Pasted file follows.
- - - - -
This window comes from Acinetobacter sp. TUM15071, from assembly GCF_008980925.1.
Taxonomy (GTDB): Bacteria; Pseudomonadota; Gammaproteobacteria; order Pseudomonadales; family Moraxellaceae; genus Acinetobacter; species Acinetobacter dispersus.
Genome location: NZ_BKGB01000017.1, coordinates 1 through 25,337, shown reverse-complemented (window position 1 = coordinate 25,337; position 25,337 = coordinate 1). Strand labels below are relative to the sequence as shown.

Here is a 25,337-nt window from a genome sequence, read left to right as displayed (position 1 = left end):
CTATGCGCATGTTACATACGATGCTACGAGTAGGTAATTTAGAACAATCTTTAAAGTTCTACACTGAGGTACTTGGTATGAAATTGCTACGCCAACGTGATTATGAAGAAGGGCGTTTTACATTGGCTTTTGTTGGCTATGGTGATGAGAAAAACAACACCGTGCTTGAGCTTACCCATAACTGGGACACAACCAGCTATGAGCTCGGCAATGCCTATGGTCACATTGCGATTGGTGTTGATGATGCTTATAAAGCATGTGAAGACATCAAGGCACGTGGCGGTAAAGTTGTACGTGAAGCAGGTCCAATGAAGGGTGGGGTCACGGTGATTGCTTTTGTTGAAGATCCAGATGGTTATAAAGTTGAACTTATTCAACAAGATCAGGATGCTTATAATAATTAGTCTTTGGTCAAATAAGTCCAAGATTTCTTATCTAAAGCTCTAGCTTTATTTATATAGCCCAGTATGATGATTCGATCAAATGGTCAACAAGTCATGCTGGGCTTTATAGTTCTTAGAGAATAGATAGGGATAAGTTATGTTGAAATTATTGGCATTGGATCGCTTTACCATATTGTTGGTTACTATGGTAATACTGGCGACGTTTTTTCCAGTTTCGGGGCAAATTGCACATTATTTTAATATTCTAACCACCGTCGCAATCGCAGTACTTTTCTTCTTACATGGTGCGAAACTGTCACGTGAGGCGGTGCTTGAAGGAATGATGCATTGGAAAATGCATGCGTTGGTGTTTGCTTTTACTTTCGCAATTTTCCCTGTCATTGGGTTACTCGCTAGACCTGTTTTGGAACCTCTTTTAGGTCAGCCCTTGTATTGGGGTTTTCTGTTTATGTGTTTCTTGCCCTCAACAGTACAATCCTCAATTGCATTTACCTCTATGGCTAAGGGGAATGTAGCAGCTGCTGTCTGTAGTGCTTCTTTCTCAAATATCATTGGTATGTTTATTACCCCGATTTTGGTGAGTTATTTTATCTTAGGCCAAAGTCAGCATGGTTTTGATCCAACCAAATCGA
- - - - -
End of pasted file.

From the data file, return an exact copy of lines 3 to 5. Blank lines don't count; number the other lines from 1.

Genome location: NZ_BKGB01000017.1, coordinates 1 through 25,337, shown reverse-complemented (window position 1 = coordinate 25,337; position 25,337 = coordinate 1). Strand labels below are relative to the sequence as shown.

Here is a 25,337-nt window from a genome sequence, read left to right as displayed (position 1 = left end):
CTATGCGCATGTTACATACGATGCTACGAGTAGGTAATTTAGAACAATCTTTAAAGTTCTACACTGAGGTACTTGGTATGAAATTGCTACGCCAACGTGATTATGAAGAAGGGCGTTTTACATTGGCTTTTGTTGGCTATGGTGATGAGAAAAACAACACCGTGCTTGAGCTTACCCATAACTGGGACACAACCAGCTATGAGCTCGGCAATGCCTATGGTCACATTGCGATTGGTGTTGATGATGCTTATAAAGCATGTGAAGACATCAAGGCACGTGGCGGTAAAGTTGTACGTGAAGCAGGTCCAATGAAGGGTGGGGTCACGGTGATTGCTTTTGTTGAAGATCCAGATGGTTATAAAGTTGAACTTATTCAACAAGATCAGGATGCTTATAATAATTAGTCTTTGGTCAAATAAGTCCAAGATTTCTTATCTAAAGCTCTAGCTTTATTTATATAGCCCAGTATGATGATTCGATCAAATGGTCAACAAGTCATGCTGGGCTTTATAGTTCTTAGAGAATAGATAGGGATAAGTTATGTTGAAATTATTGGCATTGGATCGCTTTACCATATTGTTGGTTACTATGGTAATACTGGCGACGTTTTTTCCAGTTTCGGGGCAAATTGCACATTATTTTAATATTCTAACCACCGTCGCAATCGCAGTACTTTTCTTCTTACATGGTGCGAAACTGTCACGTGAGGCGGTGCTTGAAGGAATGATGCATTGGAAAATGCATGCGTTGGTGTTTGCTTTTACTTTCGCAATTTTCCCTGTCATTGGGTTACTCGCTAGACCTGTTTTGGAACCTCTTTTAGGTCAGCCCTTGTATTGGGGTTTTCTGTTTATGTGTTTCTTGCCCTCAACAGTACAATCCTCAATTGCATTTACCTCTATGGCTAAGGGGAATGTAGCAGCTGCTGTCTGTAGTGCTTCTTTCTCAAATATCATTGGTATGTTTATTACCCCGATTTTGGTGAGTTATTTTATCTTAGGCCAAAGTCAGCATGGTTTTGATCCAACCAAATCGA